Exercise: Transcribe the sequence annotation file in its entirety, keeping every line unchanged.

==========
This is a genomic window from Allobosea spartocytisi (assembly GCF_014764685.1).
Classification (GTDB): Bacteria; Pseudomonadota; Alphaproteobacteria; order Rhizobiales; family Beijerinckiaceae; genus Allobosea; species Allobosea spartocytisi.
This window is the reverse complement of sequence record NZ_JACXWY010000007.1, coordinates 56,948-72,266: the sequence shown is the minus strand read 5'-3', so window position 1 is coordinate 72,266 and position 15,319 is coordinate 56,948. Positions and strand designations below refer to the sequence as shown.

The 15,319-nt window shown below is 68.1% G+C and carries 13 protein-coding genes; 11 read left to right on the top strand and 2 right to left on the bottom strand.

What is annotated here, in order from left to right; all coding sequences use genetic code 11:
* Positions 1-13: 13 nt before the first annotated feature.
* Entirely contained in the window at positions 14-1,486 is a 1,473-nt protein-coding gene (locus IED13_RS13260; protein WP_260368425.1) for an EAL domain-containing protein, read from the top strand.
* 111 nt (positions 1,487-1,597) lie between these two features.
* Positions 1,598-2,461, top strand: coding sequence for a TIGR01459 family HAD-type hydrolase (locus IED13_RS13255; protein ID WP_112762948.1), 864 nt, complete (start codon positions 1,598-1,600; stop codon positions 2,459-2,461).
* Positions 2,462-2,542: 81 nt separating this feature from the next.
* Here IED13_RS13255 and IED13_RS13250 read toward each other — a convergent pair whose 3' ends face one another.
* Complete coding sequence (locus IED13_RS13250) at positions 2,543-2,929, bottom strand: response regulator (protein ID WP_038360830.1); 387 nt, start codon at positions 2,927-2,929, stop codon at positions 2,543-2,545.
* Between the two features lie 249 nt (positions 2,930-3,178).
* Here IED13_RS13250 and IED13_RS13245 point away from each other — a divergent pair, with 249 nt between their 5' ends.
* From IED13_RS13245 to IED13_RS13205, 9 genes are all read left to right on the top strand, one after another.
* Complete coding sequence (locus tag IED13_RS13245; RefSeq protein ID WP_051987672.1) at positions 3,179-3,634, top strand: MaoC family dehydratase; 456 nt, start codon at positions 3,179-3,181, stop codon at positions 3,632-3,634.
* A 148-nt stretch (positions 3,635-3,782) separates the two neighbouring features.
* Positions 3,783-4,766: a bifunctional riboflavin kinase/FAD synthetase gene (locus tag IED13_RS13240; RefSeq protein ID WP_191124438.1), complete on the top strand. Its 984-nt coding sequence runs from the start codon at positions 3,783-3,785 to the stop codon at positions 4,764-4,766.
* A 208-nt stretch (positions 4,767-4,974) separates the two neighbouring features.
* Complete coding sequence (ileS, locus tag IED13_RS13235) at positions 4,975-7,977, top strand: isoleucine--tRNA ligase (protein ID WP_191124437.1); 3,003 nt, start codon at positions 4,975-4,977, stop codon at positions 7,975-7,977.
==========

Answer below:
This is a genomic window from Allobosea spartocytisi (assembly GCF_014764685.1).
Classification (GTDB): Bacteria; Pseudomonadota; Alphaproteobacteria; order Rhizobiales; family Beijerinckiaceae; genus Allobosea; species Allobosea spartocytisi.
This window is the reverse complement of sequence record NZ_JACXWY010000007.1, coordinates 56,948-72,266: the sequence shown is the minus strand read 5'-3', so window position 1 is coordinate 72,266 and position 15,319 is coordinate 56,948. Positions and strand designations below refer to the sequence as shown.

The 15,319-nt window shown below is 68.1% G+C and carries 13 protein-coding genes; 11 read left to right on the top strand and 2 right to left on the bottom strand.

What is annotated here, in order from left to right; all coding sequences use genetic code 11:
* Positions 1-13: 13 nt before the first annotated feature.
* Entirely contained in the window at positions 14-1,486 is a 1,473-nt protein-coding gene (locus IED13_RS13260; protein WP_260368425.1) for an EAL domain-containing protein, read from the top strand.
* 111 nt (positions 1,487-1,597) lie between these two features.
* Positions 1,598-2,461, top strand: coding sequence for a TIGR01459 family HAD-type hydrolase (locus IED13_RS13255; protein ID WP_112762948.1), 864 nt, complete (start codon positions 1,598-1,600; stop codon positions 2,459-2,461).
* Positions 2,462-2,542: 81 nt separating this feature from the next.
* Here IED13_RS13255 and IED13_RS13250 read toward each other — a convergent pair whose 3' ends face one another.
* Complete coding sequence (locus IED13_RS13250) at positions 2,543-2,929, bottom strand: response regulator (protein ID WP_038360830.1); 387 nt, start codon at positions 2,927-2,929, stop codon at positions 2,543-2,545.
* Between the two features lie 249 nt (positions 2,930-3,178).
* Here IED13_RS13250 and IED13_RS13245 point away from each other — a divergent pair, with 249 nt between their 5' ends.
* From IED13_RS13245 to IED13_RS13205, 9 genes are all read left to right on the top strand, one after another.
* Complete coding sequence (locus tag IED13_RS13245; RefSeq protein ID WP_051987672.1) at positions 3,179-3,634, top strand: MaoC family dehydratase; 456 nt, start codon at positions 3,179-3,181, stop codon at positions 3,632-3,634.
* A 148-nt stretch (positions 3,635-3,782) separates the two neighbouring features.
* Positions 3,783-4,766: a bifunctional riboflavin kinase/FAD synthetase gene (locus tag IED13_RS13240; RefSeq protein ID WP_191124438.1), complete on the top strand. Its 984-nt coding sequence runs from the start codon at positions 3,783-3,785 to the stop codon at positions 4,764-4,766.
* A 208-nt stretch (positions 4,767-4,974) separates the two neighbouring features.
* Complete coding sequence (ileS, locus tag IED13_RS13235) at positions 4,975-7,977, top strand: isoleucine--tRNA ligase (protein ID WP_191124437.1); 3,003 nt, start codon at positions 4,975-4,977, stop codon at positions 7,975-7,977.